The precursor to Neil Young's late 80s 'comeback' was released only in Japan and Australia. It opens with one of Young's heaviest songs and the kind of track that perhaps contributed towards Young's admittedly dubious status as the 'Godfather of Grunge'. It was reportedly written about Stephen Stills. Cocaine Eyes is a statement of intent, a ferocious and raw song both musically and lyrically. The version of Don't Cry which is present here is a different version to the one that would end up on Freedom, it is approximately 45 seconds longer. It is one of three songs here that were also on the full album, Eldorado and On Broadway are the other two. Heavy Love, which is the other exclusive track, is less notable than Cocaine Eyes but is a solid Young rocker.
Eldorado is more than just a teaser for the Freedom album, it is worthwhile even just for Cocaine Eyes, but after a tumultuous decade it hinted that Young was getting his house back in order.
Freedom was to form the foundation for Neil Young's 1990s renaissance. It was as far a cry away from Young's genre experiments of the past decade, in which he would commit almost exclusively to one genre or style in any given album. Instead it is a varied album, perhaps Young’s most eclectic album since After the Gold Rush.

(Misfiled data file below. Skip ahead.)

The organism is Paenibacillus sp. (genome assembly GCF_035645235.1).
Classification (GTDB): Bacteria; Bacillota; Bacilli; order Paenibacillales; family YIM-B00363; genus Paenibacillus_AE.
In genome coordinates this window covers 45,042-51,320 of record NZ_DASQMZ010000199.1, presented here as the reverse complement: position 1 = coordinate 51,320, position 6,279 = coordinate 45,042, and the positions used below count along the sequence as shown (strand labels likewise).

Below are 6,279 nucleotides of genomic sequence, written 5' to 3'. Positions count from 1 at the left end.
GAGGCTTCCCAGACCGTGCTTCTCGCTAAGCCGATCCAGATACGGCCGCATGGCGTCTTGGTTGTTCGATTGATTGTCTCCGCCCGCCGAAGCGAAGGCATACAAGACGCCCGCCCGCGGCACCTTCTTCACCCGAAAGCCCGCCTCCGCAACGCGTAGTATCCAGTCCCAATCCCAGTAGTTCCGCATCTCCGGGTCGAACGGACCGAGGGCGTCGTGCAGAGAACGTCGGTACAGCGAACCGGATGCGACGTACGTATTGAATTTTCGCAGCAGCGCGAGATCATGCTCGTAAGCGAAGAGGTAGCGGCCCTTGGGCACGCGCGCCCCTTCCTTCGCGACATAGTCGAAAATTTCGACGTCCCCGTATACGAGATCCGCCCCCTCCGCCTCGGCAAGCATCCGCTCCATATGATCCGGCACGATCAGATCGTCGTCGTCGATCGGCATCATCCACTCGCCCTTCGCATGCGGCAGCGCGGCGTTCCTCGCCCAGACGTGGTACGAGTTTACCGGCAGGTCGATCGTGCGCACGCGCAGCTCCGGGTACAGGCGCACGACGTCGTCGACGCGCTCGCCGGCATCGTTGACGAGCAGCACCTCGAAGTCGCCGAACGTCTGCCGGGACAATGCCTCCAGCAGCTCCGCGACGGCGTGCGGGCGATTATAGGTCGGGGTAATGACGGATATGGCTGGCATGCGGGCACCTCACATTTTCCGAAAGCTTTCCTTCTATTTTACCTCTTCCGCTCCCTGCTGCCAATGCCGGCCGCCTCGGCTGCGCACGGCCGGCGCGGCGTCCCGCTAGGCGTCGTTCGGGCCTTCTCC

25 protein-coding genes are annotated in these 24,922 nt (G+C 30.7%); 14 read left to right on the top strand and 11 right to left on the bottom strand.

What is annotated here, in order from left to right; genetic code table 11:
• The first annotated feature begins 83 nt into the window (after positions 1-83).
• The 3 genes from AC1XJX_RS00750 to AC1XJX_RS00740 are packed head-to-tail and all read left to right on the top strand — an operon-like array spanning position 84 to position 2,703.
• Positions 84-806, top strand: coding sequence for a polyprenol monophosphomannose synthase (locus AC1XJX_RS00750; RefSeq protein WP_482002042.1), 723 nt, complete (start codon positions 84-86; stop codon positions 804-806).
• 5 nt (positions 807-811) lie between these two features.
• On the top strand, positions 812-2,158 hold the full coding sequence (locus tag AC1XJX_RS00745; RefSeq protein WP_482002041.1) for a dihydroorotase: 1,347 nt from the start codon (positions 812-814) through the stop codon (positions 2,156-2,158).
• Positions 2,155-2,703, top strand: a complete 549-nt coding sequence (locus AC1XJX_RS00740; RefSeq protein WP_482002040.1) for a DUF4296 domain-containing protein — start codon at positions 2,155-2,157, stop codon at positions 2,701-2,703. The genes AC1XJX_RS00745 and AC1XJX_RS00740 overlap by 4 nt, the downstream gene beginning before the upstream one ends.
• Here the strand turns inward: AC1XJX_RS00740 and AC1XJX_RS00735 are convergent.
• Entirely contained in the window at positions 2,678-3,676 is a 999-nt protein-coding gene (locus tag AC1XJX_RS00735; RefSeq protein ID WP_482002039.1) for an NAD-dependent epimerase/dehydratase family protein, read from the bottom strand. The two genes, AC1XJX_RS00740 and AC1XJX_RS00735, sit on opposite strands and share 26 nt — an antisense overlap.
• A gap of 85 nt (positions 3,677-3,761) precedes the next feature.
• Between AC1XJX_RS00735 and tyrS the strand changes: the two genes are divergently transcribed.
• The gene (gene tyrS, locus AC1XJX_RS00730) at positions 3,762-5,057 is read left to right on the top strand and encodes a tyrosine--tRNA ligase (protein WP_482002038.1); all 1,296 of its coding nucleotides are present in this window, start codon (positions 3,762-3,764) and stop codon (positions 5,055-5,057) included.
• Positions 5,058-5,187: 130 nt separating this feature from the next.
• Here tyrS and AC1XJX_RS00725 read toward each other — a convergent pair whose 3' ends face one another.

The opener is an acoustic version of Rockin' in the Free World. In truth it isn't a great performance. Young's vocal is abrasive and it doesn't stack up against the acoustic version of Hey Hey, My My from Rust Never Sleeps, which is far more evocative incarnation of what is now a classic rocker. Crime in the City is Young at his story-telling best, weaving a fluid and compelling narrative. Hangin' on a Limb is a beautiful acoustic song, which is only enhanced further by Emmylou Harris' backing vocals. It invokes Gram Parsons classics such as Heart's on Fire. The Ways of Love and Someday are the weakest tracks on the album. Both are lightweight and although they are not entirely without merit it would be a stronger album without them. No More is an up-tempo anti-drug lament which is worthy of The Needle and the Damage Done and Tonight's the Night, if slightly more accessible. The album finishes with the classic version of Rockin' in the Free World.